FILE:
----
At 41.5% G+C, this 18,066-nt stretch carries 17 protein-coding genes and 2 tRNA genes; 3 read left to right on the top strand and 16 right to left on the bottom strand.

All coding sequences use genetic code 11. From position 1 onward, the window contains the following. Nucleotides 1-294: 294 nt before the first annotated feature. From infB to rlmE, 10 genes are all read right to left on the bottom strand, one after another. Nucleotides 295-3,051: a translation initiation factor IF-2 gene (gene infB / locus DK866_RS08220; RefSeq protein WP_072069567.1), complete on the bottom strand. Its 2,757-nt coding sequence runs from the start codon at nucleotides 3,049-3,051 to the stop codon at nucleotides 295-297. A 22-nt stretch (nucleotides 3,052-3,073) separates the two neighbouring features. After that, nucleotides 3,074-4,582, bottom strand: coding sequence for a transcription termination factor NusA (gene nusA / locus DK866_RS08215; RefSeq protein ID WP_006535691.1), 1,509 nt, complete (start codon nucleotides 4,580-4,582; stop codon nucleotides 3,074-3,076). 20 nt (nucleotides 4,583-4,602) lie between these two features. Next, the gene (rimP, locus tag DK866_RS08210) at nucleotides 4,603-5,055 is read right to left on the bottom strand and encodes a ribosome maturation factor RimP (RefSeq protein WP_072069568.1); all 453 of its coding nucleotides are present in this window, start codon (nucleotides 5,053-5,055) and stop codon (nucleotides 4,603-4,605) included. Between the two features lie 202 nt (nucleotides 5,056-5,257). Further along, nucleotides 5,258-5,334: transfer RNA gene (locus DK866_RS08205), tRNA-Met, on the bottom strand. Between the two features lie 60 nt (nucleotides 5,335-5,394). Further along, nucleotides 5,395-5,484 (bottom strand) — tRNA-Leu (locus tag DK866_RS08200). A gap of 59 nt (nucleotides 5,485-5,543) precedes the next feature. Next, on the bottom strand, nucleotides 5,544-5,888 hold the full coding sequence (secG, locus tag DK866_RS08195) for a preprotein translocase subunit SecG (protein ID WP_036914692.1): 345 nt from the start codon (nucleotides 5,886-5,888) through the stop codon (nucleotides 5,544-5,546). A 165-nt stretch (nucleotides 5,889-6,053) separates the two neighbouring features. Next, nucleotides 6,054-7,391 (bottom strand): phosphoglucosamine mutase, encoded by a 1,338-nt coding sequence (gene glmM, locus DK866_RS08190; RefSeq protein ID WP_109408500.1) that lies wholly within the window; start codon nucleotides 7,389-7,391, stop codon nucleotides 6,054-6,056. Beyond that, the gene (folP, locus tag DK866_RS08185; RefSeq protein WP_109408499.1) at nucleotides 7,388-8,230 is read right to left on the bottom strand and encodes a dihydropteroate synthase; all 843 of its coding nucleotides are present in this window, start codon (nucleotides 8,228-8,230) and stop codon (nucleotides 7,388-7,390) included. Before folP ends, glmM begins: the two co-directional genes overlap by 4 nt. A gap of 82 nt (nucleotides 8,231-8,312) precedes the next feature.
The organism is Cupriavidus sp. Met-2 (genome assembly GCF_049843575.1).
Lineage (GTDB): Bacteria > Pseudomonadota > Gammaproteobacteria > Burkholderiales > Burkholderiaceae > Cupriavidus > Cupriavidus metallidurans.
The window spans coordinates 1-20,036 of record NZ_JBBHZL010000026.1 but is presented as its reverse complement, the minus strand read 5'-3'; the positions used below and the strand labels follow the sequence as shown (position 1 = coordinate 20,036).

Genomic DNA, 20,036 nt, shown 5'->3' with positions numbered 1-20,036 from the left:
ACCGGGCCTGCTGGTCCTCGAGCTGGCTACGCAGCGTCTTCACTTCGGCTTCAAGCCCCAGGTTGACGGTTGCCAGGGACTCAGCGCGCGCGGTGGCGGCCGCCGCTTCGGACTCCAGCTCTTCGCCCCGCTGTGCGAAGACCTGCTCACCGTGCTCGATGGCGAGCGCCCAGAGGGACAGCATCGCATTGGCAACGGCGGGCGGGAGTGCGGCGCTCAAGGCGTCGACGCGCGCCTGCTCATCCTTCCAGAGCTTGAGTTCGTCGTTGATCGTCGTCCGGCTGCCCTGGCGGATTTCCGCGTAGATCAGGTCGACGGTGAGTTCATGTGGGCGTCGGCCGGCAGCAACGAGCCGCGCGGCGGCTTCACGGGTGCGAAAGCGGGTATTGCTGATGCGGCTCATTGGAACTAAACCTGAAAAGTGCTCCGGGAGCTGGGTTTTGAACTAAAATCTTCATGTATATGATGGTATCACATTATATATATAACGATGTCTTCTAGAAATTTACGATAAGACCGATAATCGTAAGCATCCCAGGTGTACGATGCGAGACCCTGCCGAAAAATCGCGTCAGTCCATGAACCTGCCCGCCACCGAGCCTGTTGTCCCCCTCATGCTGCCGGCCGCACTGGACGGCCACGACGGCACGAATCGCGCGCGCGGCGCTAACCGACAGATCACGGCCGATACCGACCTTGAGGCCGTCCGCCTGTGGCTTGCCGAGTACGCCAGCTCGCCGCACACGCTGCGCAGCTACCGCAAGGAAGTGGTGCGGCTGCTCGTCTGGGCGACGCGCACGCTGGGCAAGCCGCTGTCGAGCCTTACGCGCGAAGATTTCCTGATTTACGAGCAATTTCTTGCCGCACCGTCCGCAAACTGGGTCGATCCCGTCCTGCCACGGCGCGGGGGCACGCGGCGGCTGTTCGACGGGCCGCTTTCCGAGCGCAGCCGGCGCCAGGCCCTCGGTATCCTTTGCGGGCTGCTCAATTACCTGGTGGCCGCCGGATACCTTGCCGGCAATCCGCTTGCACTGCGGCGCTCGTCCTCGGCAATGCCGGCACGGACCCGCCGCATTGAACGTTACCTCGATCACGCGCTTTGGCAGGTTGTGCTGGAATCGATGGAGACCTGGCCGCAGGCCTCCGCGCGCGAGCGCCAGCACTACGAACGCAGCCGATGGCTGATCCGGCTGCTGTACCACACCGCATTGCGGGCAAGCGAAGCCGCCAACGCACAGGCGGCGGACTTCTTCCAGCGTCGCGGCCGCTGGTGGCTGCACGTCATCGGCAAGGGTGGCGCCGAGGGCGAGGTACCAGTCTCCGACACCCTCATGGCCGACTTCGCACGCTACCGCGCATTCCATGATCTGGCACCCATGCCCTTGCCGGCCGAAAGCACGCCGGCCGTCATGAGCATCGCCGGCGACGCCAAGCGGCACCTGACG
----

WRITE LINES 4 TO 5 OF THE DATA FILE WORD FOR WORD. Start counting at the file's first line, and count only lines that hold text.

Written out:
Lineage (GTDB): Bacteria > Pseudomonadota > Gammaproteobacteria > Burkholderiales > Burkholderiaceae > Cupriavidus > Cupriavidus metallidurans.
The window spans coordinates 1-20,036 of record NZ_JBBHZL010000026.1 but is presented as its reverse complement, the minus strand read 5'-3'; the positions used below and the strand labels follow the sequence as shown (position 1 = coordinate 20,036).